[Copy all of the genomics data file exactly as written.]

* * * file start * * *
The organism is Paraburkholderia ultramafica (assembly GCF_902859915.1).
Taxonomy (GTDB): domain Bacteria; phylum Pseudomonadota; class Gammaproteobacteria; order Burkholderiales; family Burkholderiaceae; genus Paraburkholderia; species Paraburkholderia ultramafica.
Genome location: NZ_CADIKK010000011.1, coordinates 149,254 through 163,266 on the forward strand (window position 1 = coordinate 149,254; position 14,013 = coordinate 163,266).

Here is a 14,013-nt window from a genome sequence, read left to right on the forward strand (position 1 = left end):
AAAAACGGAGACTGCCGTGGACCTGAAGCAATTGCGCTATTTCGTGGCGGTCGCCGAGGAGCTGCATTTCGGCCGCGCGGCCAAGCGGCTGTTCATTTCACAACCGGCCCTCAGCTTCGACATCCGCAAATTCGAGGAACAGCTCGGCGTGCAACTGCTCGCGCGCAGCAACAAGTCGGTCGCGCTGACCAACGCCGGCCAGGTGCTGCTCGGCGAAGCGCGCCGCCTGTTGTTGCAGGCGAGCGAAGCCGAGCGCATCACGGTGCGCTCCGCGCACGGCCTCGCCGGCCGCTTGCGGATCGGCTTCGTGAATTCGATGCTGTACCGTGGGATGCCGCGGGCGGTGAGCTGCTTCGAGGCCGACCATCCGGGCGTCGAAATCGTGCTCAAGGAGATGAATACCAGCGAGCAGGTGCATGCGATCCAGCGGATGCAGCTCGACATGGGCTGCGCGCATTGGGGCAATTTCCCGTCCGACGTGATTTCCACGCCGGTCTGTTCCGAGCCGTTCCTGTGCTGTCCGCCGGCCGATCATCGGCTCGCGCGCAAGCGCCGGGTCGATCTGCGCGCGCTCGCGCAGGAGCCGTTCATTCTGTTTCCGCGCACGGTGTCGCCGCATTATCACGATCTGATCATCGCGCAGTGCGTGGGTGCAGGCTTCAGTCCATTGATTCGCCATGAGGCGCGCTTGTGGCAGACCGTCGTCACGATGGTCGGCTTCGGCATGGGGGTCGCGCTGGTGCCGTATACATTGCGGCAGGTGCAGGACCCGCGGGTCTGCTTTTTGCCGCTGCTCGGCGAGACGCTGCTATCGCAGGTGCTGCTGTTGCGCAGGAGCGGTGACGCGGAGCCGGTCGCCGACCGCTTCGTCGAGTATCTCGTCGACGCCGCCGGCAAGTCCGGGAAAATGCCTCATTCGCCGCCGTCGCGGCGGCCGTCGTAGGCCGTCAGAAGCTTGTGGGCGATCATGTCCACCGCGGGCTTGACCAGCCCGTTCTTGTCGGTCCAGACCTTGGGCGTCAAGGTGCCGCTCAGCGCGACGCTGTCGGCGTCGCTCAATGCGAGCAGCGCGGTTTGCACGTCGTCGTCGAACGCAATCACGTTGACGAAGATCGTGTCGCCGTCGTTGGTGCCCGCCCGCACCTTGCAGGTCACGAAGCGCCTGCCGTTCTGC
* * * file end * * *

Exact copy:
The organism is Paraburkholderia ultramafica (assembly GCF_902859915.1).
Taxonomy (GTDB): domain Bacteria; phylum Pseudomonadota; class Gammaproteobacteria; order Burkholderiales; family Burkholderiaceae; genus Paraburkholderia; species Paraburkholderia ultramafica.
Genome location: NZ_CADIKK010000011.1, coordinates 149,254 through 163,266 on the forward strand (window position 1 = coordinate 149,254; position 14,013 = coordinate 163,266).

Here is a 14,013-nt window from a genome sequence, read left to right on the forward strand (position 1 = left end):
AAAAACGGAGACTGCCGTGGACCTGAAGCAATTGCGCTATTTCGTGGCGGTCGCCGAGGAGCTGCATTTCGGCCGCGCGGCCAAGCGGCTGTTCATTTCACAACCGGCCCTCAGCTTCGACATCCGCAAATTCGAGGAACAGCTCGGCGTGCAACTGCTCGCGCGCAGCAACAAGTCGGTCGCGCTGACCAACGCCGGCCAGGTGCTGCTCGGCGAAGCGCGCCGCCTGTTGTTGCAGGCGAGCGAAGCCGAGCGCATCACGGTGCGCTCCGCGCACGGCCTCGCCGGCCGCTTGCGGATCGGCTTCGTGAATTCGATGCTGTACCGTGGGATGCCGCGGGCGGTGAGCTGCTTCGAGGCCGACCATCCGGGCGTCGAAATCGTGCTCAAGGAGATGAATACCAGCGAGCAGGTGCATGCGATCCAGCGGATGCAGCTCGACATGGGCTGCGCGCATTGGGGCAATTTCCCGTCCGACGTGATTTCCACGCCGGTCTGTTCCGAGCCGTTCCTGTGCTGTCCGCCGGCCGATCATCGGCTCGCGCGCAAGCGCCGGGTCGATCTGCGCGCGCTCGCGCAGGAGCCGTTCATTCTGTTTCCGCGCACGGTGTCGCCGCATTATCACGATCTGATCATCGCGCAGTGCGTGGGTGCAGGCTTCAGTCCATTGATTCGCCATGAGGCGCGCTTGTGGCAGACCGTCGTCACGATGGTCGGCTTCGGCATGGGGGTCGCGCTGGTGCCGTATACATTGCGGCAGGTGCAGGACCCGCGGGTCTGCTTTTTGCCGCTGCTCGGCGAGACGCTGCTATCGCAGGTGCTGCTGTTGCGCAGGAGCGGTGACGCGGAGCCGGTCGCCGACCGCTTCGTCGAGTATCTCGTCGACGCCGCCGGCAAGTCCGGGAAAATGCCTCATTCGCCGCCGTCGCGGCGGCCGTCGTAGGCCGTCAGAAGCTTGTGGGCGATCATGTCCACCGCGGGCTTGACCAGCCCGTTCTTGTCGGTCCAGACCTTGGGCGTCAAGGTGCCGCTCAGCGCGACGCTGTCGGCGTCGCTCAATGCGAGCAGCGCGGTTTGCACGTCGTCGTCGAACGCAATCACGTTGACGAAGATCGTGTCGCCGTCGTTGGTGCCCGCCCGCACCTTGCAGGTCACGAAGCGCCTGCCGTTCTGC